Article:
The tragic story of the Abraham Lincoln Brigade serves as a clear example of the type of revisionism undertaken to rewrite American history and portray the nation more favorably. To support Franco in America during the Spanish Civil War was akin to treason in the eyes of the public and the FBI. By the end of WWII, however, both the state and the public rebranded Franco as a benevolent, paternalistic leader, and campaigned to differentiate his kind of fascism from that of Hitler and Mussolini. Spain became strategically important in the Cold War, so America suddenly had no qualms about sending billions of dollars in aid their way, propping up a brutal and unfree dictator in the middle of the “free world” they purported to be protecting. My essay explores this dramatic shift in state and public opinion of fascism through analysis of the Brigade members, who experienced the changes first-hand.

Pre-collegiate Award

Jason Huang

During the Spanish Civil War, approximately 3,000 Americans served in the Abraham Lincoln Brigade, the International Brigade composed primarily of volunteers from the United States. Of these 3,000 Americans were 90 African Americans from a variety of different backgrounds who heeded the international call for arms and fought for the rights and freedom of people in another country, when their own rights were little more than a promise.

The structure of the International Brigades was unique because of the leftist ideology of the vast majority of volunteers. While most conventional militaries, including that of the reformed post-revolutionary Soviet Red Army, were centralized, the International Brigades were instead democratized. This would lead to African American soldiers being elected by their comrades into leadership positions within the brigade, most notably Oliver Law, who became commander over the entire Abraham Lincoln battalion and thus the first black commander of a mixed-race US military unit. This was a huge difference from the US army that many of them would return to when continuing their fight against the fascists in World War II. In contrast, the US army would remain segregated until 1948

My work on the actions of African American volunteers in the Abraham Lincoln Brigade explores their backgrounds and reasons for joining such a distant war, as well as how the communist ideals of the brigade helped shatter class and racial borders well before the brief integration of African Americans units during the Battle of the Bulge. Many African American veterans of the Abraham Lincoln Brigade would continue to lead the fight against segregation and oppression back in the United States.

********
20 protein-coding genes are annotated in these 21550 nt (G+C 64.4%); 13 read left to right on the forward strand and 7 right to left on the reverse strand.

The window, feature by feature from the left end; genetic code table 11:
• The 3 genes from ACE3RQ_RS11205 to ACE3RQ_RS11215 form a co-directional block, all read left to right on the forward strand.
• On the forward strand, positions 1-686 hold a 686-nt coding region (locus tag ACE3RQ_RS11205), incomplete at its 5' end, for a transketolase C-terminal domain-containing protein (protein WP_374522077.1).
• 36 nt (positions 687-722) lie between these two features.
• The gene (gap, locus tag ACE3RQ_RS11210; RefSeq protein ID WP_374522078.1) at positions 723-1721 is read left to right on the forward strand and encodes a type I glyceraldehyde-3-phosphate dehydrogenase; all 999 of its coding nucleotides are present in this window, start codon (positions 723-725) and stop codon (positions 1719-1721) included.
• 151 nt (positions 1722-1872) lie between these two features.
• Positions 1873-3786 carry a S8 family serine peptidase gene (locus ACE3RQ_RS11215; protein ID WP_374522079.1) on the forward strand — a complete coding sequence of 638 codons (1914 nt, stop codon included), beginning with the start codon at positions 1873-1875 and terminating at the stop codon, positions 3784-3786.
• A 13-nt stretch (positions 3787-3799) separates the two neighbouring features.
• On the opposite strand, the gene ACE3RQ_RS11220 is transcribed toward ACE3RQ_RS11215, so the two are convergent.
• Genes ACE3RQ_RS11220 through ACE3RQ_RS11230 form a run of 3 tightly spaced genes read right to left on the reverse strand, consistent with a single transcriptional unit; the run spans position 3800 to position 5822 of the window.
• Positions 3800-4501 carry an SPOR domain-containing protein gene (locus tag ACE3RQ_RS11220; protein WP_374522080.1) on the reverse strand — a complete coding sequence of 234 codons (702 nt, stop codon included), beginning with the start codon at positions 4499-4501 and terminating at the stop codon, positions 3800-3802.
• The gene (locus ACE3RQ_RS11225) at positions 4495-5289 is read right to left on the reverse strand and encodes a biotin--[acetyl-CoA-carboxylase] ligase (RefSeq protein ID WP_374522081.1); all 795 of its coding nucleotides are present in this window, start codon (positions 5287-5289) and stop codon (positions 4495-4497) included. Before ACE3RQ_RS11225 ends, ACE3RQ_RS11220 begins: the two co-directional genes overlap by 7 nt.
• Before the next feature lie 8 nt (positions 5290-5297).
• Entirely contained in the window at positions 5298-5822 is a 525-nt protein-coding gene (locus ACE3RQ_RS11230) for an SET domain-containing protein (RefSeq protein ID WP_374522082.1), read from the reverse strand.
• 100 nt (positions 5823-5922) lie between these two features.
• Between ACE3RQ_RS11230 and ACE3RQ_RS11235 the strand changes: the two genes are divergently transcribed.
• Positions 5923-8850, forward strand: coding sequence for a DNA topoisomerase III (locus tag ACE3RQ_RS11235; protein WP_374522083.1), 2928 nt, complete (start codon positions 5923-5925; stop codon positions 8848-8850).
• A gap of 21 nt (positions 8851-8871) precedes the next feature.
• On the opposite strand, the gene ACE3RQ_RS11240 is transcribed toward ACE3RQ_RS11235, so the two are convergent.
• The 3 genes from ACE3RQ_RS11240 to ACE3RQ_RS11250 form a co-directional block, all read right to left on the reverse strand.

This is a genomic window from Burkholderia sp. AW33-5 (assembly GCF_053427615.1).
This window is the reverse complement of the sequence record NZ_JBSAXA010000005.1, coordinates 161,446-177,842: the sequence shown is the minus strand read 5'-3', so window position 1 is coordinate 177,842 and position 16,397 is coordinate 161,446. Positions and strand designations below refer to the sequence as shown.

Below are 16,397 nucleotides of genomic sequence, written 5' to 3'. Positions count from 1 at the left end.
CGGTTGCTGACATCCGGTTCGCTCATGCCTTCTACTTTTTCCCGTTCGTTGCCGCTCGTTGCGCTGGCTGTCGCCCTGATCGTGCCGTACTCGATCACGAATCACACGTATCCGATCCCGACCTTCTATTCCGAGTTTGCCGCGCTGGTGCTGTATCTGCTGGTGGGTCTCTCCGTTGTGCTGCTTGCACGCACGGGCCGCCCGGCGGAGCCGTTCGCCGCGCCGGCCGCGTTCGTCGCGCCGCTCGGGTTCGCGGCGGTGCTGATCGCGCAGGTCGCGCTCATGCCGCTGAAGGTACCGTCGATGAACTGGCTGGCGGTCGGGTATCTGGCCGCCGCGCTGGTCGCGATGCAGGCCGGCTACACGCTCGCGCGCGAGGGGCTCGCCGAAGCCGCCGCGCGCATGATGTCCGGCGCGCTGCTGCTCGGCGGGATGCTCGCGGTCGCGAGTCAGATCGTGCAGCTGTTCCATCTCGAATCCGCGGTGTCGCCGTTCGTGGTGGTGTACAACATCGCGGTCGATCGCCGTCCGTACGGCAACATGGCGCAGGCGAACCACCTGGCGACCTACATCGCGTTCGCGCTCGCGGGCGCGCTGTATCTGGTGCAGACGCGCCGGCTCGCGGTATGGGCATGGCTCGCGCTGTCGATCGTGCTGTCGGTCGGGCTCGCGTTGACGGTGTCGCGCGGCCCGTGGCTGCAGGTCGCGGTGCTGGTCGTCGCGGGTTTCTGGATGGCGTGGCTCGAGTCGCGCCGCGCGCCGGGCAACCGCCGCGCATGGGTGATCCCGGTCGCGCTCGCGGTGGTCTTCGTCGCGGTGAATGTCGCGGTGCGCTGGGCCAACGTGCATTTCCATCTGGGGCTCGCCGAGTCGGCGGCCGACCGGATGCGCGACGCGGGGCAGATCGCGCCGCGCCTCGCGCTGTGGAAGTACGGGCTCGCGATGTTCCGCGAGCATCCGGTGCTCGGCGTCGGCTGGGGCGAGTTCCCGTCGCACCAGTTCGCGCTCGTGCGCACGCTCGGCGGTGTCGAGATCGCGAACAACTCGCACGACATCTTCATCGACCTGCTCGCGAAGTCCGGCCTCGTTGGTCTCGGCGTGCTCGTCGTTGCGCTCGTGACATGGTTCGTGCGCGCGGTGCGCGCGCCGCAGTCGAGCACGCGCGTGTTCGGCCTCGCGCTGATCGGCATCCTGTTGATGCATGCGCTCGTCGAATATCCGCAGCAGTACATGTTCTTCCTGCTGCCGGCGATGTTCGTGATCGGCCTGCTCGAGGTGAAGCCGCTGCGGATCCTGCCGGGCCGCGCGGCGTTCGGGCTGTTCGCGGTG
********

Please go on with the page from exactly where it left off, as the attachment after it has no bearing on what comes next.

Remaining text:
Briann Siener

“Beans and Bombs” tells the story of Maria, a young girl growing up in a farming town outside of Guernica during the Spanish Civil War. The story explores Maria’s growth as she learns about the dire state of her country and the pain of loss.

Kate Harty and Alice Tecoztky

In the years before World War II, another battle against fascists raged in Europe. Across Spain, leftists of many persuasions, from moderate democrats to communists to anarchists, fought against General Franco’s rebels. Thousands of men and women traveled from around the world to fight fascism, and many of these volunteers often left countries that were internally divided themselves. Though the United States was officially neutral in the Spanish Civil War, the country contained both vocal leftist groups and prominent pro-Francoists. This paper discusses the role of religion, in determining or deepening the political persuasions of Americans during the Spanish Civil War. In particular, it examines clashes between the frequently left-wing, communist-affiliated Jewish community, and the anti-interventionist and pro-Franco Irish Catholic enclaves. The religious press contributed to the insular natures of both these communities, and often circulated misinformation and promoted more radical politics. This paper also discusses the occasional leftist dissenters in the Catholic community and the political variability of American Protestants. Ultimately, this paper found that the influence of religious views, as well as ideological sympathies, complicated American attitudes during the Spanish Civil War.